Human Lives Human Rights:
An average of 84 civilians have been killed every day in direct connection to the war in Syria over the past ten years.
By 2022, an estimated 306,887 civilians had been killed since the armed conflict began in the country. These staggering numbers reveal the brutal impact of the conflict on the lives of civilians.
In the ten years of the conflict in the Syrian Arab Republic, the rights organizations worked with several civil society organizations on the ground, in carrying out this grueling work of documenting and reporting on deaths of civilians during active hostilities.
One of these organizations is the Syrian Network for Human Rights (SNHR)
. It operates in dangerous environments, sometimes at personal risk to its members.
“We monitored on a daily basis many areas and residential neighborhoods that were stormed by the parties to the conflict or were bombed, and we faced enormous security challenges having lost colleagues who were killed or arrested,” said Fadel Abdul Ghany, Founder and Executive Director of SNHR.
The Syrian Observatory for Human Rights (SOHR)
faces a similar challenging reality.
“It is not easy for any organization to work under such dangerous and difficult circumstances and obstacles hindering the documentation and monitoring activities,” said Rami Abdurrahman, Founder and Director of SOHR. “However, we cooperate with each other in order to improve the future of Syrian people who have been grappling with destruction and hunger for years.”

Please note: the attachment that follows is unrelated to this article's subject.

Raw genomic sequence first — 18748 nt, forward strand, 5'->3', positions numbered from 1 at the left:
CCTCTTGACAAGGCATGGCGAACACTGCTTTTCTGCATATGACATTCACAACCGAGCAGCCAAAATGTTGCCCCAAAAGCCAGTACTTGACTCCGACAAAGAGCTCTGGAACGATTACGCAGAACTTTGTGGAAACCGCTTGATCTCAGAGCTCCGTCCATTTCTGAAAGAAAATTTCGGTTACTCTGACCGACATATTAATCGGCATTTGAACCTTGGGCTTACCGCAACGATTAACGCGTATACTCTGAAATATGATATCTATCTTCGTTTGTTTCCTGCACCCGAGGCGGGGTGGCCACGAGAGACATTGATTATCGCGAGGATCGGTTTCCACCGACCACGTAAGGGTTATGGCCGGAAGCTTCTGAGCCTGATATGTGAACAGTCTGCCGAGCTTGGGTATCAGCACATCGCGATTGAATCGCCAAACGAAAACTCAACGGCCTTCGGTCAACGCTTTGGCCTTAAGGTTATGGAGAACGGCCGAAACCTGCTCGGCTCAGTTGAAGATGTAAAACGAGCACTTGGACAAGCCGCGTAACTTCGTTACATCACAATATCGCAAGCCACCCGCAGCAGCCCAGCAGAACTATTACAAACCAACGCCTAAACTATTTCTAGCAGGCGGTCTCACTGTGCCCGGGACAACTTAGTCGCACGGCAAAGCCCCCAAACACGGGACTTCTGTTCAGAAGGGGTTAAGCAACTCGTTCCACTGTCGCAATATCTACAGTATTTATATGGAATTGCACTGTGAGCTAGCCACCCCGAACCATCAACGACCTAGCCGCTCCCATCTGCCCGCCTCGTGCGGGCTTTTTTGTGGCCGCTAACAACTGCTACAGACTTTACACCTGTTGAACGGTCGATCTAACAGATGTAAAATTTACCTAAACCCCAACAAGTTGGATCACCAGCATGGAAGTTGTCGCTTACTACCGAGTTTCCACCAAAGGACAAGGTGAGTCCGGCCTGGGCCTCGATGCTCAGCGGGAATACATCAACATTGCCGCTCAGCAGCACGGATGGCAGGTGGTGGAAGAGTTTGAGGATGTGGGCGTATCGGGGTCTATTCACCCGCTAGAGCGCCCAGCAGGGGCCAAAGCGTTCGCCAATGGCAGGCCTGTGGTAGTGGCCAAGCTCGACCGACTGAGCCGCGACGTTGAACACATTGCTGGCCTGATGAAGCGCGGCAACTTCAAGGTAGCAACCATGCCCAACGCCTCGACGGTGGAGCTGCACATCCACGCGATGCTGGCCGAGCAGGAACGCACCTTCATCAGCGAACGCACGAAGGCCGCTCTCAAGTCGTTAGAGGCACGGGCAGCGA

From the total estimate of 306,887 civilians killed between 1 March 2011 and 31 March 2021 in Syria due to the conflict, more than half of those deaths, or 163,537, were never documented by any group. This is significant because these results have a lasting impact that goes beyond statistics; they form part of the historical record of the war, according to the Office.
These results can be used to advance human rights objectives and inform policy and decision making. First, it can be used to ensure the right to truth, so victims and their families can get recognition by giving a human face to statistics.
The work on the ground continues, and new pieces of the impact of the conflict in the lives of Syrians are uncovered.
Data becomes a new ally in the path to victim-centered and gender-responsive efforts to bring justice, accountability, and hopefully, sustainable peace.